Program in Bioengineering
313 Snell Engineering Center
Northeastern University, Boston, MA 02115
Email: eji412 [at] gmail.com
Degree Objective: Ph.D. Bioengineering
Hometown: Piscataway, NJ
Prior Degrees: M.Sc. Innovation Mgmt. & Entrepreneurship, B.Sc. Biochemical Engineering
Undergraduate Institution: University of Maryland Baltimore County
For as long as I can remember have I been fascinated with how things function, why they were made to function that way, how they can be improved and how these functions and improvements can be applied to the human body. This curiosity prompted my studies in biochemical engineering. As I progressed in my studies I realized that I not only had a passion to understand the function behind form, but also a passion for understanding how devices, products, and systems could be improved, and how these innovations could be implemented in a meaningful way.
I have had a range of research experiences. My first was a nanotechnology internship at Rutgers University under the guidance of Dr. Lisa Klein and Dr. Richard Haber. My next was a bacterial biofilm adhesion study with under Dr. Julia Ross, at the University of Maryland, Baltimore County, (UMBC). Later, I participated in two separate summer experiences working with Dr. Thomas Webster at Brown University working on enhancing osteoblast adhesion to drug coated anodized titanium surfaces. In the summer of 2008 I got a taste of research in industry during my process optimization Bioreactor scale down research at Eli Lilly.
My current project investigates the use of an anti-adhesive protein called lubricin to prevent lens biofouling complications after cataract surgery. Cataracts are the leading cause of blindness in the world. A cataract occurs when the natural lens of the eye becomes cloudy and opaque. Cataract surgery removes the natural lens of the eye and replaces the lens with an artificial polymer material called an intraocular lens (IOL). Over 6 million cataract surgeries involving IOLs are preformed worldwide. This procedure is the most common surgery in the world; however, there are still possible complications. Three possible complications are the deposition of calcium on the surface of the lens, the encroachment of cells onto the surface of the lens, and the infection of bacteria after surgery. All three could lead to a loss of vision. The bacterial infection could be so severe that the patient could lose all perception of light in the affected eye.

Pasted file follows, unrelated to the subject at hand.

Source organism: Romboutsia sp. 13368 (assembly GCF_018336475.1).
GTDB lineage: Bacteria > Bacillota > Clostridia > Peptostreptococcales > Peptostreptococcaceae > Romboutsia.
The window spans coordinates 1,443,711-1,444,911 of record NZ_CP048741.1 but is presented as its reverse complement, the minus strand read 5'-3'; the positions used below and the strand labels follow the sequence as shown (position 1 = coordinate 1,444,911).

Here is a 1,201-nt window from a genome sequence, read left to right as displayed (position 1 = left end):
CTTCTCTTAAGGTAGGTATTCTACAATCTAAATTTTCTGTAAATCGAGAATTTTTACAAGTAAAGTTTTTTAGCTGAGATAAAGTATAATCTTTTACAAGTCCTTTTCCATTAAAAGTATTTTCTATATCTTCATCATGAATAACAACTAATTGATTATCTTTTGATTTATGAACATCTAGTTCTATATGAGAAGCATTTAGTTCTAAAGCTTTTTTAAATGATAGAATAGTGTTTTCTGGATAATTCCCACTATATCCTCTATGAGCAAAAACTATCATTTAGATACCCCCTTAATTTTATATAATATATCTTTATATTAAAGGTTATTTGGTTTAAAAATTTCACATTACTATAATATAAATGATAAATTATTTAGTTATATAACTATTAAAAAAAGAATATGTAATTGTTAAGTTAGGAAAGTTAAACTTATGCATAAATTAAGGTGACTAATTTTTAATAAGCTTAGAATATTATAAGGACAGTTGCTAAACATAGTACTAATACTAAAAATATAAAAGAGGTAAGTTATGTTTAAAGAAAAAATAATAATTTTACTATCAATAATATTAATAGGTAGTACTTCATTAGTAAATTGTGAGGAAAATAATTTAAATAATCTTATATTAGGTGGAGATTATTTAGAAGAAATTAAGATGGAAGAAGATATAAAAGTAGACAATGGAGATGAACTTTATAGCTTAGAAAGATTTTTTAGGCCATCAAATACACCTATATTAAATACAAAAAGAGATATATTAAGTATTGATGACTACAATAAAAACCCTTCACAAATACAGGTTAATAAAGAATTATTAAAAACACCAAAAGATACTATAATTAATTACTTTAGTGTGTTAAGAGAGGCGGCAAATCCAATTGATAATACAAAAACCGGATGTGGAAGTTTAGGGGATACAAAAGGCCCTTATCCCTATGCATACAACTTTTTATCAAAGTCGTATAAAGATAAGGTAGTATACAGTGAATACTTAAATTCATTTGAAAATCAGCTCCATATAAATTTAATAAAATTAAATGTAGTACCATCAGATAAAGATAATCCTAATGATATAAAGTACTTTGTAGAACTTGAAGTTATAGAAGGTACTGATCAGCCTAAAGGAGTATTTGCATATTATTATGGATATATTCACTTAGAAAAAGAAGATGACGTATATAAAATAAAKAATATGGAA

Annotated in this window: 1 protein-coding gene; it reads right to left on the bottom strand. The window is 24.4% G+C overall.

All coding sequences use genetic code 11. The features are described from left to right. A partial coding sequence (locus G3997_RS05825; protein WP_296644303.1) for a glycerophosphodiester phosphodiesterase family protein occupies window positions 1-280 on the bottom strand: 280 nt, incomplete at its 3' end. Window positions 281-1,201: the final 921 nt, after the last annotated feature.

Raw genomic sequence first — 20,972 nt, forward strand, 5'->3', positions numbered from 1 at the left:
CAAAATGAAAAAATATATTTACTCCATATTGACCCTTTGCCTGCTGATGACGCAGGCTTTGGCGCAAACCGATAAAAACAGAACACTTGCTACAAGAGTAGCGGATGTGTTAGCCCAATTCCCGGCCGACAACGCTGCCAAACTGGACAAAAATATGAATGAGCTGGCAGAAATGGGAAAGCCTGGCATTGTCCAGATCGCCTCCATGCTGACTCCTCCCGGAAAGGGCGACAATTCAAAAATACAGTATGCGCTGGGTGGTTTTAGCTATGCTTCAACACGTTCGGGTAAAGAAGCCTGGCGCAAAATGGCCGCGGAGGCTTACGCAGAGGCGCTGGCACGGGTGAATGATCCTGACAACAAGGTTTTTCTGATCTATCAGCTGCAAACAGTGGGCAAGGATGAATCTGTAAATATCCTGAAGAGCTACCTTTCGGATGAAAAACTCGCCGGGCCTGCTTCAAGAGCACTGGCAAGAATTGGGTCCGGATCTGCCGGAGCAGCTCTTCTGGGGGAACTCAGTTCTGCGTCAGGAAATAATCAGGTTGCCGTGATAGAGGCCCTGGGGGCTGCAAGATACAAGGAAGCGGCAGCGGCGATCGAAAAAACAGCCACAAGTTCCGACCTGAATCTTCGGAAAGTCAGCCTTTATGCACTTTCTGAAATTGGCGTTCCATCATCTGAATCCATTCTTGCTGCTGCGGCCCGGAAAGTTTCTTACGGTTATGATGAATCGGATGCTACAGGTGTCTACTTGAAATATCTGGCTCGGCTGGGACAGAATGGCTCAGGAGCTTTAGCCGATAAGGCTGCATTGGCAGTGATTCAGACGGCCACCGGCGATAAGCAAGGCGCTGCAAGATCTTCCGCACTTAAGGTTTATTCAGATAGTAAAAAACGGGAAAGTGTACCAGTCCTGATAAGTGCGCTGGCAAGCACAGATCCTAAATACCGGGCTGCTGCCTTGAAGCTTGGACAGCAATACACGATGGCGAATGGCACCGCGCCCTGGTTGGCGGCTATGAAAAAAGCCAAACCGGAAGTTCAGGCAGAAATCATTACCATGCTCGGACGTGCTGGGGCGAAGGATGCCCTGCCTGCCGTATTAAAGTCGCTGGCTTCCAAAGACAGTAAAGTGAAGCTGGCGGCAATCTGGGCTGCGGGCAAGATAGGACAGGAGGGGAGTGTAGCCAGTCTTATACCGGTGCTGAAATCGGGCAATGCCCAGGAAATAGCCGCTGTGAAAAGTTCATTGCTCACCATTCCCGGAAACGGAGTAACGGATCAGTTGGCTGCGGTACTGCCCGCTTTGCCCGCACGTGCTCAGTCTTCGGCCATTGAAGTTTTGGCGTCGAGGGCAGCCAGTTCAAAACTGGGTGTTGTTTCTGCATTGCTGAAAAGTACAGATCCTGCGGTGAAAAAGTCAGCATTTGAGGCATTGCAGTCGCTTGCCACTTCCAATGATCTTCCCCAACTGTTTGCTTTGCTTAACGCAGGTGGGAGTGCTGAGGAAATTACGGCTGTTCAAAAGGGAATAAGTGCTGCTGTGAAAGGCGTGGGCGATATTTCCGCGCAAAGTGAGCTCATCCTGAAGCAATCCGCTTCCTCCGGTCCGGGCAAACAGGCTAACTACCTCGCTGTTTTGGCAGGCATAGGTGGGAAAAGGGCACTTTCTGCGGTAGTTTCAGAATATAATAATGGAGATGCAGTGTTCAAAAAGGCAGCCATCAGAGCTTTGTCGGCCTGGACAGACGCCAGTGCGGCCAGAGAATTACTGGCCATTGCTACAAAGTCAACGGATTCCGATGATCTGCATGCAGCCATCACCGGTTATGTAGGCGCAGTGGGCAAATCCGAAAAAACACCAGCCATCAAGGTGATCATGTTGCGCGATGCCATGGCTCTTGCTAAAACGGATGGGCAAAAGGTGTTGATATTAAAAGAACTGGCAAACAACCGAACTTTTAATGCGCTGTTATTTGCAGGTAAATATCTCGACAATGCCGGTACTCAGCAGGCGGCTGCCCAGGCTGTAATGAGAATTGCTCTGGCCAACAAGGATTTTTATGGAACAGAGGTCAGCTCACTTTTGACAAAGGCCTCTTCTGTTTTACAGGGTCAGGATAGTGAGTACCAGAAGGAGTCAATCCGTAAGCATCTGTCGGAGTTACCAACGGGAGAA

My research focuses on preventing these three biofouling issues by coating IOL surfaces with lubricin. Lubricin is an anti-adhesive protein that is the primary lubricant in synovial fluid, the lubricating fluid in joints between cartilage surfaces. The current branch of my research deals with understanding how lubricin prevents bacterial surface interactions. I am still developing protocols for testing lubricin’s effectiveness at preventing cellular encroachment and calcium deposition
During my time at Brown I completed the PRIME (Program in Innovation Management and Entrepreneurship) masters program. This program truly opened my eyes to many of the aspects and challenges of taking scientific discovery and applying it to different novel products and devices that would be successful on a global market. This program also gave me insight into the importance of ensuring that whatever I was working on would address a global need.
Additionally, over the past year and a half, I have been a part of the GK-12 fellowship program which involved regularly preparing and giving scientific lessons to elementary school children. This program helped to show me the importance of researchers sharing their science and giving back to the community in order to foster the growth of the next generation of young scientists.
My goal after I graduate is to establish my own company which will research, develop, and market technologies and techniques which will aid in rapid tissue re-growth and repair. My dream is to start a research company which will operate on a global scale to optimize current methods as well as develop new methods to improve tissue repair.